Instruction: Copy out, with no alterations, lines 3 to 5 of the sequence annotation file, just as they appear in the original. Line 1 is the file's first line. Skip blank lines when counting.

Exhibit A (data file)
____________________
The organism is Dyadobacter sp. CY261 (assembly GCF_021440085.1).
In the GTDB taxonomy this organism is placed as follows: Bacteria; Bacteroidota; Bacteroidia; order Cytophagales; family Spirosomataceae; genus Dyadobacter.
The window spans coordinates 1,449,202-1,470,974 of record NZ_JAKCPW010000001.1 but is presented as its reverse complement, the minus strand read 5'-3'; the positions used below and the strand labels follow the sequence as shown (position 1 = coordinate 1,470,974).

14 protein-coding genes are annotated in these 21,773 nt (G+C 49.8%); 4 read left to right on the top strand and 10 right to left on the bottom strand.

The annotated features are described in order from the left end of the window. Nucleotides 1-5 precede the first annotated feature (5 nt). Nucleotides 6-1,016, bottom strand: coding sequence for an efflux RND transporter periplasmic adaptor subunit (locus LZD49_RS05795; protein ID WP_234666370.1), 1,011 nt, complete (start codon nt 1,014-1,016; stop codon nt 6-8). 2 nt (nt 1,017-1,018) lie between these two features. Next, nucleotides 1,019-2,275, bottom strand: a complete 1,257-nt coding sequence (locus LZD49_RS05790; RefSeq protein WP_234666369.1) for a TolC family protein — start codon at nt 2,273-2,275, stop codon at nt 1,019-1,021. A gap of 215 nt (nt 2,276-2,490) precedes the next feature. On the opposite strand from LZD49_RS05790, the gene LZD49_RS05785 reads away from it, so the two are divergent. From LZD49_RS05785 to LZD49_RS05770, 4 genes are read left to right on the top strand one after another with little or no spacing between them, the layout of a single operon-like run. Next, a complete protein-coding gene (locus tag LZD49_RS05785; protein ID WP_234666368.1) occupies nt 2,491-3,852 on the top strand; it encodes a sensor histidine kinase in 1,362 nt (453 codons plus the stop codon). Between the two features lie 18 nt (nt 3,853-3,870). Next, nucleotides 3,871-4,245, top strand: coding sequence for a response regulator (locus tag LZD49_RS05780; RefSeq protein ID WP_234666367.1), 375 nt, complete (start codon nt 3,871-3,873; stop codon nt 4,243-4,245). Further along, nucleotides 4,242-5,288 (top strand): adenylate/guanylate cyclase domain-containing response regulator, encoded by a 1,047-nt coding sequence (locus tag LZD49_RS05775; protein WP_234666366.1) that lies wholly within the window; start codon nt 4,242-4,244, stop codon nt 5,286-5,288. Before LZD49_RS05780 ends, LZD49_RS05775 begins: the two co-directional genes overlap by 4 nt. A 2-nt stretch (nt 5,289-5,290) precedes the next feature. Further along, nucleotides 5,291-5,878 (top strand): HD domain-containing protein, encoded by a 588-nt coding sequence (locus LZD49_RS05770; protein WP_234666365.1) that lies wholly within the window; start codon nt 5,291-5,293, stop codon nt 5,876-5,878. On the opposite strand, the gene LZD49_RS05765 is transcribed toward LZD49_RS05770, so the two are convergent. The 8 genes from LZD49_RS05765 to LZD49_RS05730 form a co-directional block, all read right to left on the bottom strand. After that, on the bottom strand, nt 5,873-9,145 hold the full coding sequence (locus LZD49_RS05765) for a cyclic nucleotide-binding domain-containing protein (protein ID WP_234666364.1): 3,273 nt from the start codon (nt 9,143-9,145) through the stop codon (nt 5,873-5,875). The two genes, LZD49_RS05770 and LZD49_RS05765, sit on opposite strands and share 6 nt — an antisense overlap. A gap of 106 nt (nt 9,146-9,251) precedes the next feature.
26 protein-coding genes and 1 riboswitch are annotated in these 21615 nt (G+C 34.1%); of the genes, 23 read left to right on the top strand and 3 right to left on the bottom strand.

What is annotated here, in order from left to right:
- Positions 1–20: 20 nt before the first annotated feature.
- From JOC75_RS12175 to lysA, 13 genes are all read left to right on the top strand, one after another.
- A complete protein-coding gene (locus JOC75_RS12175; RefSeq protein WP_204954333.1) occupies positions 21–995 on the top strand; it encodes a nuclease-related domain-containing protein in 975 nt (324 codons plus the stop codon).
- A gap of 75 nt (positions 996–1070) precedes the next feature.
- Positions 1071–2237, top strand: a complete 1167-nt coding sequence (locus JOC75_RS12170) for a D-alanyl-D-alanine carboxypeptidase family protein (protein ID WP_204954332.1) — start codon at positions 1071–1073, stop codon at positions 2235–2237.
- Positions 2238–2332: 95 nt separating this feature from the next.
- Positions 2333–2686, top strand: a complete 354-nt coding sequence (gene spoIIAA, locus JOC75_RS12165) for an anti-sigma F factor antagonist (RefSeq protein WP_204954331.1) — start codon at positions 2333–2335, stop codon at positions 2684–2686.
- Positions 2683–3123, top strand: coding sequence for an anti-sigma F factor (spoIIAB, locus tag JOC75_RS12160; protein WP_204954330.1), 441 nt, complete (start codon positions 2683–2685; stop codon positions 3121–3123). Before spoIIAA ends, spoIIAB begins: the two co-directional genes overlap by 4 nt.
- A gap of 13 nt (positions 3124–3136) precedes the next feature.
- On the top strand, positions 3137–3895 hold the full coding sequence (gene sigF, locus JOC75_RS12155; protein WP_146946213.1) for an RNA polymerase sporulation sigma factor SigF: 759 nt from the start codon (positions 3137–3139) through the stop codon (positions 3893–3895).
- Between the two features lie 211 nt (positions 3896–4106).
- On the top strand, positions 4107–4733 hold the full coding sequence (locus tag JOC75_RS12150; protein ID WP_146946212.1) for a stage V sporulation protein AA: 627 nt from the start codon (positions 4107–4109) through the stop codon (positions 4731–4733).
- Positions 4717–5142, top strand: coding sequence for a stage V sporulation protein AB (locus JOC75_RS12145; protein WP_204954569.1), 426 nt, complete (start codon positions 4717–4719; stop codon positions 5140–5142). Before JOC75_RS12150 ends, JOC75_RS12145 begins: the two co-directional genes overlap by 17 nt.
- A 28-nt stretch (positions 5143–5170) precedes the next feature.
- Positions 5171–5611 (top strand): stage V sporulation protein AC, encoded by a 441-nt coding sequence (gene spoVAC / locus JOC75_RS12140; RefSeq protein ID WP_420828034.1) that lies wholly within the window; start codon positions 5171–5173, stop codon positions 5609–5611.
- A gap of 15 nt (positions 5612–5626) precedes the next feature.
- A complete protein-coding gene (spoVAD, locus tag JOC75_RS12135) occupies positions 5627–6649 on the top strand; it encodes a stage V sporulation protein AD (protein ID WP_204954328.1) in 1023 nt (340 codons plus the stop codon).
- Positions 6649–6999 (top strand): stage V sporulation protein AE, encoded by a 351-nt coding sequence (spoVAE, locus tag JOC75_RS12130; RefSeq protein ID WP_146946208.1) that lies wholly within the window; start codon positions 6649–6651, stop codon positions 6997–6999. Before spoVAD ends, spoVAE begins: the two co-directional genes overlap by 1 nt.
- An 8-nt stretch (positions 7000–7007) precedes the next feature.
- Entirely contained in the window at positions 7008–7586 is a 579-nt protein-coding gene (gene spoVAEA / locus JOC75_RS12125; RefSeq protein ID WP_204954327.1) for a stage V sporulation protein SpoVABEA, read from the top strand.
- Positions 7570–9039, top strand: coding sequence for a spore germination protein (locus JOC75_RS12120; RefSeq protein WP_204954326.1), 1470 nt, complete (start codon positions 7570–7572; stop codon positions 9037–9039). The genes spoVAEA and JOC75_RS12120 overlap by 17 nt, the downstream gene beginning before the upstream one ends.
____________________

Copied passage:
The window spans coordinates 1,449,202-1,470,974 of record NZ_JAKCPW010000001.1 but is presented as its reverse complement, the minus strand read 5'-3'; the positions used below and the strand labels follow the sequence as shown (position 1 = coordinate 1,470,974).

14 protein-coding genes are annotated in these 21,773 nt (G+C 49.8%); 4 read left to right on the top strand and 10 right to left on the bottom strand.

The annotated features are described in order from the left end of the window. Nucleotides 1-5 precede the first annotated feature (5 nt). Nucleotides 6-1,016, bottom strand: coding sequence for an efflux RND transporter periplasmic adaptor subunit (locus LZD49_RS05795; protein ID WP_234666370.1), 1,011 nt, complete (start codon nt 1,014-1,016; stop codon nt 6-8). 2 nt (nt 1,017-1,018) lie between these two features. Next, nucleotides 1,019-2,275, bottom strand: a complete 1,257-nt coding sequence (locus LZD49_RS05790; RefSeq protein WP_234666369.1) for a TolC family protein — start codon at nt 2,273-2,275, stop codon at nt 1,019-1,021. A gap of 215 nt (nt 2,276-2,490) precedes the next feature. On the opposite strand from LZD49_RS05790, the gene LZD49_RS05785 reads away from it, so the two are divergent. From LZD49_RS05785 to LZD49_RS05770, 4 genes are read left to right on the top strand one after another with little or no spacing between them, the layout of a single operon-like run. Next, a complete protein-coding gene (locus tag LZD49_RS05785; protein ID WP_234666368.1) occupies nt 2,491-3,852 on the top strand; it encodes a sensor histidine kinase in 1,362 nt (453 codons plus the stop codon). Between the two features lie 18 nt (nt 3,853-3,870). Next, nucleotides 3,871-4,245, top strand: coding sequence for a response regulator (locus tag LZD49_RS05780; RefSeq protein ID WP_234666367.1), 375 nt, complete (start codon nt 3,871-3,873; stop codon nt 4,243-4,245). Further along, nucleotides 4,242-5,288 (top strand): adenylate/guanylate cyclase domain-containing response regulator, encoded by a 1,047-nt coding sequence (locus tag LZD49_RS05775; protein WP_234666366.1) that lies wholly within the window; start codon nt 4,242-4,244, stop codon nt 5,286-5,288. Before LZD49_RS05780 ends, LZD49_RS05775 begins: the two co-directional genes overlap by 4 nt. A 2-nt stretch (nt 5,289-5,290) precedes the next feature. Further along, nucleotides 5,291-5,878 (top strand): HD domain-containing protein, encoded by a 588-nt coding sequence (locus LZD49_RS05770; protein WP_234666365.1) that lies wholly within the window; start codon nt 5,291-5,293, stop codon nt 5,876-5,878. On the opposite strand, the gene LZD49_RS05765 is transcribed toward LZD49_RS05770, so the two are convergent. The 8 genes from LZD49_RS05765 to LZD49_RS05730 form a co-directional block, all read right to left on the bottom strand. After that, on the bottom strand, nt 5,873-9,145 hold the full coding sequence (locus LZD49_RS05765) for a cyclic nucleotide-binding domain-containing protein (protein ID WP_234666364.1): 3,273 nt from the start codon (nt 9,143-9,145) through the stop codon (nt 5,873-5,875). The two genes, LZD49_RS05770 and LZD49_RS05765, sit on opposite strands and share 6 nt — an antisense overlap. A gap of 106 nt (nt 9,146-9,251) precedes the next feature.